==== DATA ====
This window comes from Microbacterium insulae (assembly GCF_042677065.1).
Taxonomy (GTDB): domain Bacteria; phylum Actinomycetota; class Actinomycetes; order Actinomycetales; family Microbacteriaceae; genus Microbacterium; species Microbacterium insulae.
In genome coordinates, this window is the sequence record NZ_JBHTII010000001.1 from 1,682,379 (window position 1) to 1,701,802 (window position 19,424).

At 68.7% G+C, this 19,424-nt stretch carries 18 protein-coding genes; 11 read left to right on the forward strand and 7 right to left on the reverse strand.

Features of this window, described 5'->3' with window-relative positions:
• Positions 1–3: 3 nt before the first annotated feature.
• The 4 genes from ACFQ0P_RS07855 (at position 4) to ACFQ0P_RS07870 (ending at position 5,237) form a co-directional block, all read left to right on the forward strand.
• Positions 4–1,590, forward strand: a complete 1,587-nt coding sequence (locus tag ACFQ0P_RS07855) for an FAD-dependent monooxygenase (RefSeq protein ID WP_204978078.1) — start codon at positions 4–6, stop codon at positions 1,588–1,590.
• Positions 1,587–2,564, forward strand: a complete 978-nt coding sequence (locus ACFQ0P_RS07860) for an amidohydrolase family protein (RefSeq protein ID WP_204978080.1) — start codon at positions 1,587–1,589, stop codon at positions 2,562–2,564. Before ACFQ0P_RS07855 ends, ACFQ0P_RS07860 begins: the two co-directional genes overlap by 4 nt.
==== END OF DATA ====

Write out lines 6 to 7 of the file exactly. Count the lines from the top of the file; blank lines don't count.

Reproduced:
• Positions 1–3: 3 nt before the first annotated feature.
• The 4 genes from ACFQ0P_RS07855 (at position 4) to ACFQ0P_RS07870 (ending at position 5,237) form a co-directional block, all read left to right on the forward strand.